27 August 2009

Sleep 101

When you have 4 kids sleep is a luxury. Everyone is sleeping through the night, usually, and everyone was sleeping past 5:00 every day. 5:00 may sound early, but in our family, I'm the only one who does not like to rise early. 6:00 is the earliest the boys are permitted to get out of bed once they can read a clock well enough to know "six-oh-oh" and it is a hard and fast rule.

Harold, our 20 month old, does not read a clock yet and has not gotten the message that it is important to stay in bed past 6:00. Lately he wakes between 4:30 and 4:50 and it is starting to wear on me.

I've read the books and the biggest message I've gotten from them is that sleep begets sleep. When the children were babies and woke up early, everyone told me to keep them up later than I had been so that they'd sleep later in the morning. No matter what time I put them to bed, though, they'd always wake up early, never sleeping past 7:00. I am not exaggerating. Eventually, I got a few books about babies and sleep.

I read Babywise, and took the scheduling ideas as guidance when my 2nd, 3rd and 4th babies were new. Feeding, playing, sleeping... in that order, but fed on demand. I tried the Ferber method and, while it works, I don't particularly like letting babies "cry it out" and never would use it before my children had reached the age of 9 months or older. Later I read Healthy Sleep, Happy Child and while it also advises a version of the "cry it out" method, the "takeaway" for me was the message that more sleep leads to more and better sleep.

I definitely found this concept to be true. My first son was crabby all the time until he was over 7 months old and I figured out how to get him to nap. He started napping and then started sleeping better at night. My second son was a pretty good napper from the start. He slept so much, in fact, that when I was staying with my parents during my husband's deployment, they wondered if something was wrong with him. He slept so much. He'd wake up at 6:00ish, then nap from 8:00-10:00ish and 1:00-3:30ish and then go to sleep for the night at 6:30. If I did not let him sleep that much, he would be crabby. People would express doubt in my methods, but in the end, I knew I was right.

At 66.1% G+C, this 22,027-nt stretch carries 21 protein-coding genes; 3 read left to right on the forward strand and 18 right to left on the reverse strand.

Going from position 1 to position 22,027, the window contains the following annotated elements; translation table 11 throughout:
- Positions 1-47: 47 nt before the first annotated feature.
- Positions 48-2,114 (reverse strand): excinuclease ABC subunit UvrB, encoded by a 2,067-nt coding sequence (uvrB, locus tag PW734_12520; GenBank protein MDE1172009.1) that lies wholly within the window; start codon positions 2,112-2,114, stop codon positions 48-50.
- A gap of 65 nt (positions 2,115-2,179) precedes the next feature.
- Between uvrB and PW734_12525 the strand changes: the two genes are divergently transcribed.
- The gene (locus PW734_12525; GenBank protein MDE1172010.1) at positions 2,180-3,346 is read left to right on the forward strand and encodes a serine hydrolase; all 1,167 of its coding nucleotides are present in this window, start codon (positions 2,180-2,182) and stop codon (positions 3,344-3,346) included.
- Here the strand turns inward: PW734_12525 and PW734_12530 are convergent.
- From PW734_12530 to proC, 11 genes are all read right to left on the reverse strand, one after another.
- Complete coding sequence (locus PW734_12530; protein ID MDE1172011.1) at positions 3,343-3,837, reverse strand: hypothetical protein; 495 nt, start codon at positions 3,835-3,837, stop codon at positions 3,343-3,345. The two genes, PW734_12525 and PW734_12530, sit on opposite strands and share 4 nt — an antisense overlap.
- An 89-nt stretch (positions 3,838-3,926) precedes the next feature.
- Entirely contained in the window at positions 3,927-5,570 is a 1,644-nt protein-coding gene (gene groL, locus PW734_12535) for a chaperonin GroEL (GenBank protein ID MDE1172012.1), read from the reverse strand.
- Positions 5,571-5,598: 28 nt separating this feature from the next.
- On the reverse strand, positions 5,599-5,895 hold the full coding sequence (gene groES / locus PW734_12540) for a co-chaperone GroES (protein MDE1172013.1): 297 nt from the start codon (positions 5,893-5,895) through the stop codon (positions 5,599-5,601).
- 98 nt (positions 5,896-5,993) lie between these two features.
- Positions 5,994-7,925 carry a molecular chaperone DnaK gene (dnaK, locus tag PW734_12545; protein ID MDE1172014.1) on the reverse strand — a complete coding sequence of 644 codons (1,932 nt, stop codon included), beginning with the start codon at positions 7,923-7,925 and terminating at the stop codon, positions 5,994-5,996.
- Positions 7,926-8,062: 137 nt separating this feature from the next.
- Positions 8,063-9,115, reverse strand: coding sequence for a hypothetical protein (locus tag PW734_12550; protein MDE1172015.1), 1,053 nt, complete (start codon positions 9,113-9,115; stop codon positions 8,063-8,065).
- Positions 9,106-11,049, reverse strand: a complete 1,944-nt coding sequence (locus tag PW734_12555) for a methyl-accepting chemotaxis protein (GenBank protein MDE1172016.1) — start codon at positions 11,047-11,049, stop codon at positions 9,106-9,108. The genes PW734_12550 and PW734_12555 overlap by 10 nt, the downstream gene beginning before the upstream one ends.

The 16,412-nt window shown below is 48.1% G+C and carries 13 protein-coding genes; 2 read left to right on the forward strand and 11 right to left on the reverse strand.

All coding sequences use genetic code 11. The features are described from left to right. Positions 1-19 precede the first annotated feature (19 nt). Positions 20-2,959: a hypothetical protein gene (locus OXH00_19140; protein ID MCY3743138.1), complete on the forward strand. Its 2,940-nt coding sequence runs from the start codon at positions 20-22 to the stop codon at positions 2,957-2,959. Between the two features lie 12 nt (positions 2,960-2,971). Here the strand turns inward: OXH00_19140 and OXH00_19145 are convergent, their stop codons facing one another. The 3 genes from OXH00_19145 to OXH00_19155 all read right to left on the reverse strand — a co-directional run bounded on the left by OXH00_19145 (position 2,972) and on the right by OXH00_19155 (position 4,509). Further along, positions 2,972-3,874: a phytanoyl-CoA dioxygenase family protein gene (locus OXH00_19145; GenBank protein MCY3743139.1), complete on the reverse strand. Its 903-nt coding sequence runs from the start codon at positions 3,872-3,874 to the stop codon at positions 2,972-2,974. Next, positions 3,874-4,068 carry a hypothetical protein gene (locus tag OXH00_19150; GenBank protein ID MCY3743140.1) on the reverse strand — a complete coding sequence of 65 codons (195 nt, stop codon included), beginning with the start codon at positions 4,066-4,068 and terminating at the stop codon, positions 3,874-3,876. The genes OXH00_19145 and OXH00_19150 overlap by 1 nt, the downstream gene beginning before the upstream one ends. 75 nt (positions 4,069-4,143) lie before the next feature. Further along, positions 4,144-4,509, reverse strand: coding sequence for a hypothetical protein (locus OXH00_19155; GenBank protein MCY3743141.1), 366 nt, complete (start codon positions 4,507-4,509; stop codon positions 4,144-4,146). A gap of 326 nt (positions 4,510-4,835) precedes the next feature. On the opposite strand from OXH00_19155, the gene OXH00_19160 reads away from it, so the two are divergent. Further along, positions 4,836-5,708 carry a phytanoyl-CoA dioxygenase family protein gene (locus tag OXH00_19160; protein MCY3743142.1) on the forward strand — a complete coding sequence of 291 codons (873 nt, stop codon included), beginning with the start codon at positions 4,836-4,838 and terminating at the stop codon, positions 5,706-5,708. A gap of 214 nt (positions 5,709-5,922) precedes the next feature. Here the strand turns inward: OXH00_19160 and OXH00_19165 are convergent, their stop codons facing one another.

So, Harold is 20 months old and is suddenly waking up at 4:30 in the morning and will not go back to sleep. I've tried every variety of going in and telling him to go back to sleep. I started tough, walking in, checking to make sure he's not wet or hurt, giving a quick kiss and telling him to go back to sleep. I tried letting him nurse for a few minutes before putting him back in bed. I tried calling to him from the doorway. I tried shortening his 3 hour afternoon nap. (Never a good idea, especially in our family where no one wakes up from a nap in a good mood and no side of the bed is the right side if someone is woken up from a nap before the nap has run its course!) I tried putting him to bed later. Nothing has worked. No matter how I adjust his day time sleep or bedtime, he continues to wake at 4:30. So, I revert to the tried and true... "this too shall pass." I will wait it out and I am sure that he will soon be sleeping until 5:30 or so. Yes, it's early but it is tolerable. Despite the early wake up, he is happy and in a good mood, so I am grateful. Also, he does not fall asleep when we go for a drive during the day, so I know he is getting enough sleep. (A side note... If your child falls asleep every time you get in the car, he/she is definitely not getting enough sleep.) I will wait it out and look forward to an extra hour of sleep, eventually.

I will keep you posted.

06 August 2009

1-2-3 Cool It Refresher

8 years ago I started using a modified 1-2-3 consequence/time out technique and it was life changing. At the time, my 3 year old was throwing major tantrums, whining, and not doing anything independently, it was a daily trial.

The main premise of the technique is that using the technique will eliminate the battle of wills that occurs when parent and child are on opposite sides of an issue.